Monday, September 17, 2012

Rose of York: Love & War (YA)

The Rose of York. Love & War. Sandra Worth. 2003. End Table Books. 340 pages.

The messenger tore through the night. The desolate, snowy streets of London posed little danger in the comforting dark, but at London Bridge he reined in his nervous mount. 

I have mixed feelings on this first volume in Sandra Worth's Rose of York trilogy. First, you should know that I love this period in history. I have read half-a-dozen or so novels set during this time period. Some treat Richard III sympathetically, others not so much. Though Shakespeare, in my opinion, treats him the worst of all that I've read. I do like Richard III. I do like books who treat him sympathetically. Which is one reason this one was an enjoyable read. But does it take Richard III to the other extreme? Is he too perfect? too saintly? too heroic? I'm not sure. Is the romance between Anne and Richard too much of a fairy tale? I don't know.

Was Love and War an easy read for me because I am so familiar with the story? Or has Worth just simplified the story for her audience? Would others find it confusing and complex? I'm not sure. The truth is there are dozens of players in this royal drama. And the story itself is detailed and quite complex. It didn't feel that way in Love and War, at least not to me. It seems the characters have been simplified. Each falls quickly into either being "good" or "bad."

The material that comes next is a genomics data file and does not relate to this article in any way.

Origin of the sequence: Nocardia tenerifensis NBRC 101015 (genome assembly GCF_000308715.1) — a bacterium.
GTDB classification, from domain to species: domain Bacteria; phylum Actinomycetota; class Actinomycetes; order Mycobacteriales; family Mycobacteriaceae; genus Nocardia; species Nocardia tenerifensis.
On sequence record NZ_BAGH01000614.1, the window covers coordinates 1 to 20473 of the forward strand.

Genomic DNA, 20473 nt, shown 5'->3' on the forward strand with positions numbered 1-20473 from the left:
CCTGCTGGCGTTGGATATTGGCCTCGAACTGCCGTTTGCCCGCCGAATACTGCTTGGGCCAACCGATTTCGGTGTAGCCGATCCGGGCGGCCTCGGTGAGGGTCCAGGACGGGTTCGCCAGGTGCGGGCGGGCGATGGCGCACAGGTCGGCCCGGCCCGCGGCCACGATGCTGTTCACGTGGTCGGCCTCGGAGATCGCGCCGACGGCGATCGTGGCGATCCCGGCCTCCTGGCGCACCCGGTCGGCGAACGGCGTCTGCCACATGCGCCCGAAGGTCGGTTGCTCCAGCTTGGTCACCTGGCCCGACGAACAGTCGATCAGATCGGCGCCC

The writing was simple, a bit rushed in places, but overall simple and straightforward.

Is it fair to compare this one to Sunne in Splendour by Sharon Kay Penman? True, not every reader would find Sunne in Splendour one of the best, best historical novels ever. True, some might be intimidated by a 900 page novel. Love & War, unlike Sunne in Splendour, doesn't try to tell a comprehensive, complex story. It is primarily a novel solely focused on romance--the romance between Richard and Anne. Yes, Richard's relationship with his brother, the King, and his relationship with Anne's father, "the Kingmaker," enter into it. As does his relationship with his other brother, George. But mainly as complications or obstacles to his one true love. Sunne in Splendour, on the other hand, really is about the time period, the politics, the society, the royal family and the nobility, the drama and chaos of war and love and loss and betrayal.

Read Love & War
  • If you like historical fiction with a strong emphasis on romance
  • If you like simple, sweet historical romances
  • If you are interested in Richard III and this time period (late fifteenth century)
And this is not to be missed:


© 2012 Becky Laney of Becky's Book Reviews

1 comment:

Brittany said...

never read love and war. might read it one day